The Next Wave
This year’s Anime Expo and San Diego Comic-Con brought a flurry of announcements for manga-philes, a legion of new titles of every stripe and style marching our way. As I was wandering through the swelling manga shelves at a local bookstore today, it occurred to me that I can barely keep up with the titles I’m reading now.
Obviously there are worse problems in the world. The notion of too much good reading material is kind of ridiculous when I put it down on paper. But if even a fraction of this next wave of releases is as appealing as the stuff I’m reading now, I’m going to have to add a library wing onto the house.
If the packet of previews I received from CMX is any indication, things are destined to become rather dire. Because these three books – Emma, Empty Empire, and Omukae Desu – all have a lot going for them.
(Quick disclaimer: These reviews are based on photocopies of galleys, so I haven’t seen the finished product and can’t comment definitively on production values.)
Kaoru Mori’s Emma was a rather unusual experience for me. I’m used to manga where the appeal of the protagonist drives the appeal of the book as a whole, but in the case of Emma, there’s less of a direct connection. It’s more like the charm of Emma the character mirrors the charm of Emma the manga.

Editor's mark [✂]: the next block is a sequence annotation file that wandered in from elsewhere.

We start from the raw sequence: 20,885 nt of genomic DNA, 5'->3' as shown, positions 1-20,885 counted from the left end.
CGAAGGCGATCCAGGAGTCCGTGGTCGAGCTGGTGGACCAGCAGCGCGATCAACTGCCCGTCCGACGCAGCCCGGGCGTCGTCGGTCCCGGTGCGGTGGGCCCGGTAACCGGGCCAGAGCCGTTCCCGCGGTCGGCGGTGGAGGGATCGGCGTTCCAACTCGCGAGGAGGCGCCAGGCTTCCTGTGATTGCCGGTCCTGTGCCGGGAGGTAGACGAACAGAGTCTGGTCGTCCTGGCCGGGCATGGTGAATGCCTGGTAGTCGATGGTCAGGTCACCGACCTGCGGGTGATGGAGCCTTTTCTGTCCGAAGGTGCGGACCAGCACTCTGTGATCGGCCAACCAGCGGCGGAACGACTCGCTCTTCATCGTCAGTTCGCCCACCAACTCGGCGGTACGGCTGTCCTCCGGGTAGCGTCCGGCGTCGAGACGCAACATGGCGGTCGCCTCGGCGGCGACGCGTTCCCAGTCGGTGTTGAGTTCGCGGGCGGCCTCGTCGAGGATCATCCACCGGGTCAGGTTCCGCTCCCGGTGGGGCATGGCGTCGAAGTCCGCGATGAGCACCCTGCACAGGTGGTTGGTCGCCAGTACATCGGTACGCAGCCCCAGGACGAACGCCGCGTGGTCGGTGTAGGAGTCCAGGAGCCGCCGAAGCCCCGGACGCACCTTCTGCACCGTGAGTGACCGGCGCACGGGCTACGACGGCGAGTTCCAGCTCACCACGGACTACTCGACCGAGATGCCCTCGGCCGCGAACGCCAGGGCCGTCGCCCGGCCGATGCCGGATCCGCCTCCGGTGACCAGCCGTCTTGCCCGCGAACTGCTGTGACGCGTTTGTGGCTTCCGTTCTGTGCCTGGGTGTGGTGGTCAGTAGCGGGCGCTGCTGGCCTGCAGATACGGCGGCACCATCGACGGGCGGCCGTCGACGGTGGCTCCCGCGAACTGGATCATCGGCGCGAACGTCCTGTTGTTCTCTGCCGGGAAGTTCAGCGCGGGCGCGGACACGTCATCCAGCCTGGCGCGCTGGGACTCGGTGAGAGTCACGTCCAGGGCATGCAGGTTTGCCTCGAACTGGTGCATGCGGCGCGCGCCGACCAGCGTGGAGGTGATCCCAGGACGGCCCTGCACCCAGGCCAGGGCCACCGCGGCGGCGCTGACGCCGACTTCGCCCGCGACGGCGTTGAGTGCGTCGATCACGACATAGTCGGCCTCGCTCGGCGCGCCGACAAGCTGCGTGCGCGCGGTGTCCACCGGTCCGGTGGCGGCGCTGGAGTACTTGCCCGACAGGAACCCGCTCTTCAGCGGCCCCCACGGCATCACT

Emma, a housemaid in Victorian England, is quiet, lovely, and a little bit mysterious. So is the manga built around her. While many manga-ka are eager to fully articulate the inner lives of their characters, carefully outlining their thoughts and feelings, Mori has an enticing tendency to withhold and understate. She peppers Emma with small gestures and silences, leaving it to the reader to intuit their meaning.
In a very funny, illustrated afterword, Mori’s editor bemoans the fact that she spent a full page having Emma put on her glasses. “That’s an important action,” Mori insists in response. She’s right. It’s moments like that that drew me in and made me want to know more.
Emma is beautifully illustrated. A serious Anglophile, Mori painstakingly researched her setting, and the results are immersive and often exquisite. The script can seem a bit modern at times, though not so much that it’s an enormous distraction.
Oh, and there’s a plot. Emma is a housemaid with a distressing past. She’s smitten with an upper-class young man who used to be in the care of her employer, a retired governess. Their budding attachment poses problems due to differences of class.
But really, for me, it’s all about watching Emma put on her glasses or look out at the night sky. It’s about the wry smile on her employer’s face, or Emma’s fingers tracing the lace on a handkerchief. It’s about the quiet, bittersweet moments that Mori captures so well.
Naoe Kita’s The Empty Empire rests squarely in Moto Hagio territory. It’s all about the intersection of science and identity, though it’s wrapped in somewhat more conventional fantasy-adventure trappings.
It stars Rose, the youthful clone of the revered Emperor Idea. Idea has died, and his handlers took the desperate step of creating a copy to hold on to order and power. But in spite of Rose’s many similarities to Idea, he has none of Idea’s memories or his regal temperament.